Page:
On taxes and the difference between politicians, grizzlies
Re: April 12 letter from Mr. Bennett Sr., Subject: Sales Tax v. Property Tax.

Consider ramifications of sportfishing industry
The recent flurry of activity by the Kenai River Sportsfishing Association makes me uncomfortable. It appears to be an attempt to further politicize Kenai River Management and polarize various “stake holders.” Yes, the “Tides are Changing” in Cook Inlet (voices of the Peninsula — Ricky Gease). The report (or rather I should say the interpretation presented) is an attempt to effect resource allocation. Like any hired mouthpiece, Ricky Gease can and does spin statistics to whatever end he desires.

Soldotna council sees ’07 budget, sets hearings
As expected, the Soldotna City Council on Wednesday got its first look at the city’s budget for the coming year and scheduled public hearings on the budget for May 10 and May 24.

K-Beach repairs lack money
Motorists on Kalifornsky Beach Road between Bridge Access Road and Kasilof will most likely spend another year bumping along the rutted, hole-strewn roadway.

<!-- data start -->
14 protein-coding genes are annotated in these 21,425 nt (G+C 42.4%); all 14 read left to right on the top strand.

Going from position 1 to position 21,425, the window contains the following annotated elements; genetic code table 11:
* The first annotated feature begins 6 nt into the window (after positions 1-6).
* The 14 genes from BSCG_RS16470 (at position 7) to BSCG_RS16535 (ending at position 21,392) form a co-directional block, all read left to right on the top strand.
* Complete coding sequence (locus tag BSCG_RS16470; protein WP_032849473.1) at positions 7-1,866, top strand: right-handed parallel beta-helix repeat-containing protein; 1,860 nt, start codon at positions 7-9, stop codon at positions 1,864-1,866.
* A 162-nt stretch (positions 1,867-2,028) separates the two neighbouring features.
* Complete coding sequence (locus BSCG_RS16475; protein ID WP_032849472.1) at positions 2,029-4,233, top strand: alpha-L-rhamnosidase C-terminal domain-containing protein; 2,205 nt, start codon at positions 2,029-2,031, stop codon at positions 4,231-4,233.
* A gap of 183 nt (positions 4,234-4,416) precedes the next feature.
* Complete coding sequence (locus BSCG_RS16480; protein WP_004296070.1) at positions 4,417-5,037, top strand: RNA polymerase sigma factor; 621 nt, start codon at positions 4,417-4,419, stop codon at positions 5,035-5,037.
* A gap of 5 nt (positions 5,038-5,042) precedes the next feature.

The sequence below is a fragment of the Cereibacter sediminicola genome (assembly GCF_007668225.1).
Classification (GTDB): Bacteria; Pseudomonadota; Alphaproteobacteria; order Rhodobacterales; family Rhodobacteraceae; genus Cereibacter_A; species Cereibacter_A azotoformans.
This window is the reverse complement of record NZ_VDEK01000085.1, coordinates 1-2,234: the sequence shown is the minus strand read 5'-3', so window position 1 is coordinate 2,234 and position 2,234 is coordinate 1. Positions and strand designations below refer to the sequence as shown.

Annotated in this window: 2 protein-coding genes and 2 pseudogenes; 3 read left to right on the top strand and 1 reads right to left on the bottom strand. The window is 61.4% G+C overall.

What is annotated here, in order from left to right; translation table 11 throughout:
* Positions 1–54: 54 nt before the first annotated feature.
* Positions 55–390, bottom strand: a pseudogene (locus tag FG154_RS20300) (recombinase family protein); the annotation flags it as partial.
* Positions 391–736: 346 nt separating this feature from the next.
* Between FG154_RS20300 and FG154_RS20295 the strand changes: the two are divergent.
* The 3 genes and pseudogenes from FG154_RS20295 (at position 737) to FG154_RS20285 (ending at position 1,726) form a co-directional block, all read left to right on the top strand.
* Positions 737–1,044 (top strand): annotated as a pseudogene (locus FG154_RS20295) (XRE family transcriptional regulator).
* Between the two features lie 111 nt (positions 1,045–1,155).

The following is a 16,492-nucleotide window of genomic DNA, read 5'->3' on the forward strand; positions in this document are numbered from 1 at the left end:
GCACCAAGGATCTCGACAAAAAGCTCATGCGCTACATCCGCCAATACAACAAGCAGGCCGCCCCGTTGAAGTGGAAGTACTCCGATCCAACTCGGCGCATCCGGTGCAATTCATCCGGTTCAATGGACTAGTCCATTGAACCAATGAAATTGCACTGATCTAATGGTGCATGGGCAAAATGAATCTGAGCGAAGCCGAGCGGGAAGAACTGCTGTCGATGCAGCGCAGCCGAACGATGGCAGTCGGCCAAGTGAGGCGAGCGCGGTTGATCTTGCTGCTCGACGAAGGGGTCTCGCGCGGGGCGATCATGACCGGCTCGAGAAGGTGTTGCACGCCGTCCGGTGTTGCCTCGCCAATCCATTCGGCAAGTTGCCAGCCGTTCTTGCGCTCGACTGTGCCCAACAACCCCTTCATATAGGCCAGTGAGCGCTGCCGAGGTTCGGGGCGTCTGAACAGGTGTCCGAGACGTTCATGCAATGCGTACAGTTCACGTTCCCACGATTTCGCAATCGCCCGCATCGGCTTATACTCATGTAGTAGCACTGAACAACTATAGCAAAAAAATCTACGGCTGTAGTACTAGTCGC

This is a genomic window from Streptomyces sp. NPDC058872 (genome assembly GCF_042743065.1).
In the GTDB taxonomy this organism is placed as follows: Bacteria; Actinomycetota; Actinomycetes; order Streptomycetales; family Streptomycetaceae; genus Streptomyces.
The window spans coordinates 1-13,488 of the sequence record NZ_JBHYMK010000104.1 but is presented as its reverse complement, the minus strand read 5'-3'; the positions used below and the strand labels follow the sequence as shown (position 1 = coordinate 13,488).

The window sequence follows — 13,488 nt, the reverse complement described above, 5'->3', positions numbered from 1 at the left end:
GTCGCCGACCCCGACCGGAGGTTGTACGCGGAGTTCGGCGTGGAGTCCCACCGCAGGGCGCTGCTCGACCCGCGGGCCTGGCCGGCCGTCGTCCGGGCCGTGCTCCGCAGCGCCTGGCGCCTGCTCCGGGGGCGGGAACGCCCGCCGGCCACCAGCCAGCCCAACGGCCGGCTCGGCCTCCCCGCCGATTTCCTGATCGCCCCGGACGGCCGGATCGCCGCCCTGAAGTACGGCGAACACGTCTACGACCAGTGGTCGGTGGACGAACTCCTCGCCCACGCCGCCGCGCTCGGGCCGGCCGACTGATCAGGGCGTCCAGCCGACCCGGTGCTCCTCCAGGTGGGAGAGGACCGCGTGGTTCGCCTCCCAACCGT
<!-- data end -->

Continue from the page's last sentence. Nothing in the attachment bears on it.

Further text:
Assembly floats idea for taxing big ships’ value
The owners of commercial, nonfishing vessels of 100 feet or more would pay borough personal property taxes based on the values of those vessels rather than the flat tax currently imposed if an ordinance on the Kenai Peninsula Borough Assembly’s agenda for tonight’s meeting in Seward becomes law.

Fast track
There was a blur of blue and gold this past weekend at the Peninsula Center Mall in Soldotna, as scores of Cub Scouts were revved up for the Tustumena District Pinewood Derby.

Burned cars clutter Kasilof beach
Torched and illegally dumped vehicles near the mouth of the Kasilof River have spring beach-goers hot under the collar.

Hospital sees staff changes, drop in surgeries, admissions
In his last report before being officially appointed chief executive officer of Central Peninsula General Hospital, the top finance officer gave a rather grim report of the hospital’s March numbers.

Charter school growth up to school board
The board of education is slated to look at whether or not to allow the expansion of Kaleidoscope Charter School when it meets at Seward High School tonight.

Pup gets seal of approval
Employees at Pacific Star Seafoods in Kenai are always looking to land a huge haul, but not the kind they got last Monday when a baby elephant seal washed ashore.

Teen dies in car crash
A 14-year-old Sterling teen was killed in a car crash Saturday night in Sterling.

Cody Geesey
Sterling resident and Soldotna Middle School student Cody Geesey died Saturday, April 29, 2006, from injuries sustained in a motor vehicle accident on the Sterling Highway. He was 14.

Rita Monica Sipary